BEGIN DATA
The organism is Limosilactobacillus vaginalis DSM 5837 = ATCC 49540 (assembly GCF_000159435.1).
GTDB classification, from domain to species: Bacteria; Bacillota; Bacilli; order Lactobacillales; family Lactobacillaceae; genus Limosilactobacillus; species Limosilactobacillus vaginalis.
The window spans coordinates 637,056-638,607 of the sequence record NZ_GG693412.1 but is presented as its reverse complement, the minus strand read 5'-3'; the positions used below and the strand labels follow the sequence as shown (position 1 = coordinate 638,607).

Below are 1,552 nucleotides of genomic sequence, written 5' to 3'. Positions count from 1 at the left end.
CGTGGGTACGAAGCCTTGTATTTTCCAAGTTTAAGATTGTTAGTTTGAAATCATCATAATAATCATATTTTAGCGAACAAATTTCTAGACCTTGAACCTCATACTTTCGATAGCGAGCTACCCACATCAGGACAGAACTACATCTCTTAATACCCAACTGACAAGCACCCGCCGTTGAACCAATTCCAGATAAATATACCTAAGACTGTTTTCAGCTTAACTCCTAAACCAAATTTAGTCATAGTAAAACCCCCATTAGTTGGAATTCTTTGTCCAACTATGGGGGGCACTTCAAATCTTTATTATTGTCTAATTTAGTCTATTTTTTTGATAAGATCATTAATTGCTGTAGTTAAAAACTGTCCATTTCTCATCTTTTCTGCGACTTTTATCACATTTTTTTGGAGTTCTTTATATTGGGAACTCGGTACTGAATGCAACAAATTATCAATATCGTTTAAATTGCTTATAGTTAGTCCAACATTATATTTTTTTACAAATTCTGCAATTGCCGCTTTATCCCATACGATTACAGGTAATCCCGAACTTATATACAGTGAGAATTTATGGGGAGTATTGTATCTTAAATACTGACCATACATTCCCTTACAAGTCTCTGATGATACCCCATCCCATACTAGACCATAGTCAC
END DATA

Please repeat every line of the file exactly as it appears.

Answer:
The organism is Limosilactobacillus vaginalis DSM 5837 = ATCC 49540 (assembly GCF_000159435.1).
GTDB classification, from domain to species: Bacteria; Bacillota; Bacilli; order Lactobacillales; family Lactobacillaceae; genus Limosilactobacillus; species Limosilactobacillus vaginalis.
The window spans coordinates 637,056-638,607 of the sequence record NZ_GG693412.1 but is presented as its reverse complement, the minus strand read 5'-3'; the positions used below and the strand labels follow the sequence as shown (position 1 = coordinate 638,607).

Below are 1,552 nucleotides of genomic sequence, written 5' to 3'. Positions count from 1 at the left end.
CGTGGGTACGAAGCCTTGTATTTTCCAAGTTTAAGATTGTTAGTTTGAAATCATCATAATAATCATATTTTAGCGAACAAATTTCTAGACCTTGAACCTCATACTTTCGATAGCGAGCTACCCACATCAGGACAGAACTACATCTCTTAATACCCAACTGACAAGCACCCGCCGTTGAACCAATTCCAGATAAATATACCTAAGACTGTTTTCAGCTTAACTCCTAAACCAAATTTAGTCATAGTAAAACCCCCATTAGTTGGAATTCTTTGTCCAACTATGGGGGGCACTTCAAATCTTTATTATTGTCTAATTTAGTCTATTTTTTTGATAAGATCATTAATTGCTGTAGTTAAAAACTGTCCATTTCTCATCTTTTCTGCGACTTTTATCACATTTTTTTGGAGTTCTTTATATTGGGAACTCGGTACTGAATGCAACAAATTATCAATATCGTTTAAATTGCTTATAGTTAGTCCAACATTATATTTTTTTACAAATTCTGCAATTGCCGCTTTATCCCATACGATTACAGGTAATCCCGAACTTATATACAGTGAGAATTTATGGGGAGTATTGTATCTTAAATACTGACCATACATTCCCTTACAAGTCTCTGATGATACCCCATCCCATACTAGACCATAGTCAC